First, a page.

A spry, trim, clean-faced Imperial in vigorous middle age, dressed in a brown robe, sits cross-legged before a large patch of freshly-disturbed ground in the palace district near the statue of Tiber Septim, peeling, coring, and slicing an apple, and alternately eating one slice, then laying down a slice in a pinwheel pattern on the dark earth.
"Well, fancy meeting you here," the Imperial said in the rounded tones and bland irony of an educated gentleman. He paused for a second, rearranged several slices more perfectly to suit himself, then quietly tucked another slice into his mouth and chewed patiently, deliberately.
"it's been a few years, Your Majesty, hasn't it. And, I suppose, under the solemn circumstances, I oughtn't address you as 'Uncle' or 'Sly Uri' as I used to... though never to your face, of course.
"Sorry. I've taken my time about it, Your Majesty, but I'm here at last, to pay my respects. Tell them upstairs that Caius Cosades has buried his black pennies on the spot, and placed a wreath at your grave.
"I'm sorry I wasn't here to dance at your tucking-in, Sire, as I promised, but with one thing and another, I was keeping quite busy in the East, and since you'd no need of me back here, I wasn't handy when the day of reckoning came.
"I hear it wasn't a pretty time. I can't say I'm sorry to lose your three sons. None of them worth a fig, as I've told you many times... not to your face, of course... but nonetheless, I know it must have hurt bitter-hard, harder than the Dawnman's daggers, I expect.
"But in the end, you'd got Martin well-hidden away... you sly dog, I never guessed... and he turned out to be worth twice the lot of those preening fools you got on the scheming witch, Caula Voria, may she die again tomorrow. Who was his mother? Was it that Gemile girl you had put out of the way, right after the Warp in the West?"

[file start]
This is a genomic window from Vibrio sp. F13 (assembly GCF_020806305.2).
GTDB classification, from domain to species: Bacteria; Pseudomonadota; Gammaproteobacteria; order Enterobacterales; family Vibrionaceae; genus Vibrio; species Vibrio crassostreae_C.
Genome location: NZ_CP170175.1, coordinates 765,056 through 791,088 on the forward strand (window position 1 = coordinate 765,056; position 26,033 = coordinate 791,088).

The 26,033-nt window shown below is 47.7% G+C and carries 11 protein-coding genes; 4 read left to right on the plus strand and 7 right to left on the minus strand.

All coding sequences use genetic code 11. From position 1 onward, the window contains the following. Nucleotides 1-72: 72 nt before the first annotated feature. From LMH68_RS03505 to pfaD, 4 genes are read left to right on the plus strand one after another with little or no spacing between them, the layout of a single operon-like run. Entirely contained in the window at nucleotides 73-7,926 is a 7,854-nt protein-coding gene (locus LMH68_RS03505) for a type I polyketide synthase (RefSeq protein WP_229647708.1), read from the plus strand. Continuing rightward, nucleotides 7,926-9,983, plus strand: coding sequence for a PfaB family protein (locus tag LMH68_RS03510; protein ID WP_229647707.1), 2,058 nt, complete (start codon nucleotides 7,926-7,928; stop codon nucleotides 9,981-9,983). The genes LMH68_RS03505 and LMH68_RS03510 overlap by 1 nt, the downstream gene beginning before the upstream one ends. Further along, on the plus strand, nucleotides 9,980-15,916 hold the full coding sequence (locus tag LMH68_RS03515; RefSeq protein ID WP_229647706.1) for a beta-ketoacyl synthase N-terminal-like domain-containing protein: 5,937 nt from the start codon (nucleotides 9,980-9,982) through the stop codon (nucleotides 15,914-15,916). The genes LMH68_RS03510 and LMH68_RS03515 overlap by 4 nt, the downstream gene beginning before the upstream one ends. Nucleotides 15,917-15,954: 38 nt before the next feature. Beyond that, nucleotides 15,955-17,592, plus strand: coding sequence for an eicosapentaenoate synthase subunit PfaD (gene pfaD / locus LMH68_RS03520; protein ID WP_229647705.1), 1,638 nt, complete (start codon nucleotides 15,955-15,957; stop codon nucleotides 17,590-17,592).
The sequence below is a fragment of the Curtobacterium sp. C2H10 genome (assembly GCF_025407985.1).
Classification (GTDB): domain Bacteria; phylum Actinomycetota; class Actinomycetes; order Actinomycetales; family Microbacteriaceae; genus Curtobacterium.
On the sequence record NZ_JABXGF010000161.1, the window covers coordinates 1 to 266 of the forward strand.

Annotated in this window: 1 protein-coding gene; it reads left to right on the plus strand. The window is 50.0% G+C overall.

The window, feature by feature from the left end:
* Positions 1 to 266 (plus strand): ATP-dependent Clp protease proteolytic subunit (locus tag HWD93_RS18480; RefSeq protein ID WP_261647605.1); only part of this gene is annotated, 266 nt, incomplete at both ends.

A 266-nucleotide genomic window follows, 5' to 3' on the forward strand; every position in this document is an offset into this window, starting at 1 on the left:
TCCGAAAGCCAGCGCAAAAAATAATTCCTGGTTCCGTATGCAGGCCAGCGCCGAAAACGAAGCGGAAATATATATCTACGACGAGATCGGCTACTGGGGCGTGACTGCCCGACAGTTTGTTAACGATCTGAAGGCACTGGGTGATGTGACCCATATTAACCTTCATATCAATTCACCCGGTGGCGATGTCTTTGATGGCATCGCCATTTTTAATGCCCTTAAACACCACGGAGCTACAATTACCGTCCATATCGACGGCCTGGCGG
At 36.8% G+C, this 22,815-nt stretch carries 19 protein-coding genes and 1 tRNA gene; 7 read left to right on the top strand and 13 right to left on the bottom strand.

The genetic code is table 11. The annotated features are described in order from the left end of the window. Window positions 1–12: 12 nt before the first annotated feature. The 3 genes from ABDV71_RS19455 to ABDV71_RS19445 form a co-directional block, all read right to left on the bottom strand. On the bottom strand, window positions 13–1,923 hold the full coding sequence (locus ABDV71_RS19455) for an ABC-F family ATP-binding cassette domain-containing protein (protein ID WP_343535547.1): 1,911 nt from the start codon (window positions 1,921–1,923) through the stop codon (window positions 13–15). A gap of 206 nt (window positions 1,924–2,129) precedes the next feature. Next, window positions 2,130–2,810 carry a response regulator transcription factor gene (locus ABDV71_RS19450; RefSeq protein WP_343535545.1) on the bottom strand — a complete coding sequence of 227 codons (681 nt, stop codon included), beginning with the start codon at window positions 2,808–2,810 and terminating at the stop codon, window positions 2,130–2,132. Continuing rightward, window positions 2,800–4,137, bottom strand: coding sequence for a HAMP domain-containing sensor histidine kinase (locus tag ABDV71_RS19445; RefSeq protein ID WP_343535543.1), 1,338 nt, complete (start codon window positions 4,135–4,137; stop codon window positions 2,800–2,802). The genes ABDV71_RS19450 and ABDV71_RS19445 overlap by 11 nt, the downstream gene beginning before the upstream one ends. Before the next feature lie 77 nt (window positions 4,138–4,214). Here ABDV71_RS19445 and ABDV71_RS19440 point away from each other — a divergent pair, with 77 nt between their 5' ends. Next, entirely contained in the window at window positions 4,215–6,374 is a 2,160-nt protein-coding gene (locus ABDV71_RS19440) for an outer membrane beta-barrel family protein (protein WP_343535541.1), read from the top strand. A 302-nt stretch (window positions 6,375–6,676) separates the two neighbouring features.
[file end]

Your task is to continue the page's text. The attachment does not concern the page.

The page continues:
He added another slice of apple to his wreath, tucked a last slice into his mouth, then cleaned his knife on the worn-smooth wool of his robe. He made as if to tuck the knife back into his pouch, then, thinking again, he took the knife and buried it up to the handle in the dirt, right in the center of the ring of apple slices.
"There you are, your Majesty. My Blade, ever and always at your service. It was a pleasure to know you, and be your rough tool, in this and every other thing. I hope they find a nice spot for you up there with Lord Tiber and the rest of your sainted kin."
The Imperial unfolded his legs and rose in a smooth motion, dusting the dirt from his backside. "And I hope they hurry up and put a proper stone on the spot, too. Like all Council work, I imagine it's still a piece of patronage buried under some pile of papers in a clerk's ratnest. Fair enough. No stone could ever do you justice. Better the common ground above you, walked on by your precious citizens, beggar, noble, sage and fool alike."
He looked at the sky, smiled, liking what he saw there. "Indeed. No more fitting monument than Cyrodiil's open air and fertile soil... and you to sweeten it."
Rubbing the back of his close-cropped head, he looked around with wry, pursed lips. "And now what? Maybe a visit to that symposium the Geographical fellows are putting up. See what sort of prickly bickering and posturing they can work up. Maybe stick in my crooked oar, just to stir the pot."
He'd barely left the spot before the first fat black ant had arrived, tugged first with curiosity, then dogged enthusiasm at a slice of apple, then scanned the horizon for others of his kind to help him harvest his golden hoard.